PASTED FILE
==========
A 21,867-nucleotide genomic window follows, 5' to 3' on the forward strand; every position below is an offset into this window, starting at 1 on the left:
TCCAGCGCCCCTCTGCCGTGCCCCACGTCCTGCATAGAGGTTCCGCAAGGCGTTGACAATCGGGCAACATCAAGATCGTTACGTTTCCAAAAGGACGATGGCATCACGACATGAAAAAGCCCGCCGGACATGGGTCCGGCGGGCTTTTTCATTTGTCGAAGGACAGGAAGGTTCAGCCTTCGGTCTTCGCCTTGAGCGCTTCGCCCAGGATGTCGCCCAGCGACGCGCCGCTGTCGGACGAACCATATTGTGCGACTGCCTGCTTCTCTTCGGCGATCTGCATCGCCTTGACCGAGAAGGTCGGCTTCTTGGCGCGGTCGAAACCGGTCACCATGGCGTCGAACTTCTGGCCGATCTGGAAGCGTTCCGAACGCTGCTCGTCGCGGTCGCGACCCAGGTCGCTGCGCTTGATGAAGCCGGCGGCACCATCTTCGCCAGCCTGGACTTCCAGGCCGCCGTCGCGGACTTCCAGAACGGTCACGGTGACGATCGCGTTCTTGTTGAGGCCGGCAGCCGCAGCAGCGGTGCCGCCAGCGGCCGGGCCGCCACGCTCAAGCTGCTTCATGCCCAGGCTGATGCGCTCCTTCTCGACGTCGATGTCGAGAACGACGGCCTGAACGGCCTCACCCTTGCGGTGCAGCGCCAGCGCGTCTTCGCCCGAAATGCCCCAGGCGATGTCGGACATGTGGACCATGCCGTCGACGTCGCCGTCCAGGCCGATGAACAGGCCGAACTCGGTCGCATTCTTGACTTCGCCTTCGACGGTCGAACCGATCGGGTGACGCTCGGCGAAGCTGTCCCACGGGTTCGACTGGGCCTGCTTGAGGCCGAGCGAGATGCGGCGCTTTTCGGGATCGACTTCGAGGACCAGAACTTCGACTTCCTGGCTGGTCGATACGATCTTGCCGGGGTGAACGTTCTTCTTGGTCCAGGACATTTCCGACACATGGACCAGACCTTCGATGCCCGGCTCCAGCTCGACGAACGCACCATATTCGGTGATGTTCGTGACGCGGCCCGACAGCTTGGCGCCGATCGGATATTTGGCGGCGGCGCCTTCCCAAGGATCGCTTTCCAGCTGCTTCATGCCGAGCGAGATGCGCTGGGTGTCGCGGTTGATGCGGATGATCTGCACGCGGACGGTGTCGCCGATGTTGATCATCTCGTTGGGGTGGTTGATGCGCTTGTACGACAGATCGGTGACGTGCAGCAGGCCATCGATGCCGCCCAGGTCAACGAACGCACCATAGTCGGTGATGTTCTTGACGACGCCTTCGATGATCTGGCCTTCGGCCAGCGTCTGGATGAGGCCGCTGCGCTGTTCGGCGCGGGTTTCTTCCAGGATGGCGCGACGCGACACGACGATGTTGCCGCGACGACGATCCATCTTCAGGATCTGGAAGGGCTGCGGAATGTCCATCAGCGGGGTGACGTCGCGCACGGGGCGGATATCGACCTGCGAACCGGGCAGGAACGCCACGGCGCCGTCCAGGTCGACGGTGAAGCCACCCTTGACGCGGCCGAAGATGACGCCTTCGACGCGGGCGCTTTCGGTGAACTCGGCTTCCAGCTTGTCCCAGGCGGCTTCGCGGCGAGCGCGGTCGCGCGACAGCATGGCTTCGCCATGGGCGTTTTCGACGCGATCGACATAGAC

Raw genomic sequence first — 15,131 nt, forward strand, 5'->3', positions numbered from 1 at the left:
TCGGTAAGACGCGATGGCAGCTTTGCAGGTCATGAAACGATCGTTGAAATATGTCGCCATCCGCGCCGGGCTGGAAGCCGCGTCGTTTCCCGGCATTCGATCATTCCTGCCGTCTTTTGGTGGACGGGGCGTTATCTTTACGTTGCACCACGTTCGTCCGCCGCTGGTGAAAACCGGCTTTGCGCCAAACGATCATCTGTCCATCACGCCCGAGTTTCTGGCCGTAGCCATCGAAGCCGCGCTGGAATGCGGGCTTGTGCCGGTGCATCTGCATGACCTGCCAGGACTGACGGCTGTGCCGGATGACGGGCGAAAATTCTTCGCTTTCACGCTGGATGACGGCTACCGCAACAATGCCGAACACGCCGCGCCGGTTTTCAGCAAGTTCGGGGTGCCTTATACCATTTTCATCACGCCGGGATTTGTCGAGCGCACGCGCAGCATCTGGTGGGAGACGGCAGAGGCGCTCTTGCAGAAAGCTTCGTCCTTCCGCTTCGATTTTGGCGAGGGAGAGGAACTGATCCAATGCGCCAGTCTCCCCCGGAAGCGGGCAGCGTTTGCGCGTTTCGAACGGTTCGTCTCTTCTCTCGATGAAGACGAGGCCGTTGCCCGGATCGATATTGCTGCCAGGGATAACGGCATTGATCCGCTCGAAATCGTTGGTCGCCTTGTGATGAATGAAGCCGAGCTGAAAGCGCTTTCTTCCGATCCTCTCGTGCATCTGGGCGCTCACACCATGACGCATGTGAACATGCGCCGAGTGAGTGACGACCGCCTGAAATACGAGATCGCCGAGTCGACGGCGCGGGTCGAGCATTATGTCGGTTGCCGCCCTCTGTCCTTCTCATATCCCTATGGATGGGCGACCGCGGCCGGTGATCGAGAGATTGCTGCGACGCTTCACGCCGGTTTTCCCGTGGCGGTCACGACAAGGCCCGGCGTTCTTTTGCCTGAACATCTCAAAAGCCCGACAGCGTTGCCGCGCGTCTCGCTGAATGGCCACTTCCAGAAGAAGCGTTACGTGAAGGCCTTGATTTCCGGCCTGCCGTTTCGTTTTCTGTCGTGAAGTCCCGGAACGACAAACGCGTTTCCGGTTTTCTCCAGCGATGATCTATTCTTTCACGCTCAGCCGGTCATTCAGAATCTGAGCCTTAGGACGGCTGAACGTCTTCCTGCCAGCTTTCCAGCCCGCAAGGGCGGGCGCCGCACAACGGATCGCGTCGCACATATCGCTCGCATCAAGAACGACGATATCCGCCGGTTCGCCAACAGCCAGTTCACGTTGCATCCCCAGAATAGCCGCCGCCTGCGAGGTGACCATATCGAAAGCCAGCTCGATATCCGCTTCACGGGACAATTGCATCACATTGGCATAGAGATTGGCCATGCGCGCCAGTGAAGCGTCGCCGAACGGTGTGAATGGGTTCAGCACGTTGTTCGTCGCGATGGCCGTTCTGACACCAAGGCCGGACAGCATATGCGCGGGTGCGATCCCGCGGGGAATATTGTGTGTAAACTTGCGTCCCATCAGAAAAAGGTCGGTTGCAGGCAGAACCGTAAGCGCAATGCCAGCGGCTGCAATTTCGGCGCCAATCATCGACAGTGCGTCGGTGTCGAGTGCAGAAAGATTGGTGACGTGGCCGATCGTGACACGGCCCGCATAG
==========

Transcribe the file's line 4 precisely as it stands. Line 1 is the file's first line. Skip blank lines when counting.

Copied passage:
TCGGTAAGACGCGATGGCAGCTTTGCAGGTCATGAAACGATCGTTGAAATATGTCGCCATCCGCGCCGGGCTGGAAGCCGCGTCGTTTCCCGGCATTCGATCATTCCTGCCGTCTTTTGGTGGACGGGGCGTTATCTTTACGTTGCACCACGTTCGTCCGCCGCTGGTGAAAACCGGCTTTGCGCCAAACGATCATCTGTCCATCACGCCCGAGTTTCTGGCCGTAGCCATCGAAGCCGCGCTGGAATGCGGGCTTGTGCCGGTGCATCTGCATGACCTGCCAGGACTGACGGCTGTGCCGGATGACGGGCGAAAATTCTTCGCTTTCACGCTGGATGACGGCTACCGCAACAATGCCGAACACGCCGCGCCGGTTTTCAGCAAGTTCGGGGTGCCTTATACCATTTTCATCACGCCGGGATTTGTCGAGCGCACGCGCAGCATCTGGTGGGAGACGGCAGAGGCGCTCTTGCAGAAAGCTTCGTCCTTCCGCTTCGATTTTGGCGAGGGAGAGGAACTGATCCAATGCGCCAGTCTCCCCCGGAAGCGGGCAGCGTTTGCGCGTTTCGAACGGTTCGTCTCTTCTCTCGATGAAGACGAGGCCGTTGCCCGGATCGATATTGCTGCCAGGGATAACGGCATTGATCCGCTCGAAATCGTTGGTCGCCTTGTGATGAATGAAGCCGAGCTGAAAGCGCTTTCTTCCGATCCTCTCGTGCATCTGGGCGCTCACACCATGACGCATGTGAACATGCGCCGAGTGAGTGACGACCGCCTGAAATACGAGATCGCCGAGTCGACGGCGCGGGTCGAGCATTATGTCGGTTGCCGCCCTCTGTCCTTCTCATATCCCTATGGATGGGCGACCGCGGCCGGTGATCGAGAGATTGCTGCGACGCTTCACGCCGGTTTTCCCGTGGCGGTCACGACAAGGCCCGGCGTTCTTTTGCCTGAACATCTCAAAAGCCCGACAGCGTTGCCGCGCGTCTCGCTGAATGGCCACTTCCAGAAGAAGCGTTACGTGAAGGCCTTGATTTCCGGCCTGCCGTTTCGTTTTCTGTCGTGAAGTCCCGGAACGACAAACGCGTTTCCGGTTTTCTCCAGCGATGATCTATTCTTTCACGCTCAGCCGGTCATTCAGAATCTGAGCCTTAGGACGGCTGAACGTCTTCCTGCCAGCTTTCCAGCCCGCAAGGGCGGGCGCCGCACAACGGATCGCGTCGCACATATCGCTCGCATCAAGAACGACGATATCCGCCGGTTCGCCAACAGCCAGTTCACGTTGCATCCCCAGAATAGCCGCCGCCTGCGAGGTGACCATATCGAAAGCCAGCTCGATATCCGCTTCACGGGACAATTGCATCACATTGGCATAGAGATTGGCCATGCGCGCCAGTGAAGCGTCGCCGAACGGTGTGAATGGGTTCAGCACGTTGTTCGTCGCGATGGCCGTTCTGACACCAAGGCCGGACAGCATATGCGCGGGTGCGATCCCGCGGGGAATATTGTGTGTAAACTTGCGTCCCATCAGAAAAAGGTCGGTTGCAGGCAGAACCGTAAGCGCAATGCCAGCGGCTGCAATTTCGGCGCCAATCATCGACAGTGCGTCGGTGTCGAGTGCAGAAAGATTGGTGACGTGGCCGATCGTGACACGGCCCGCATAG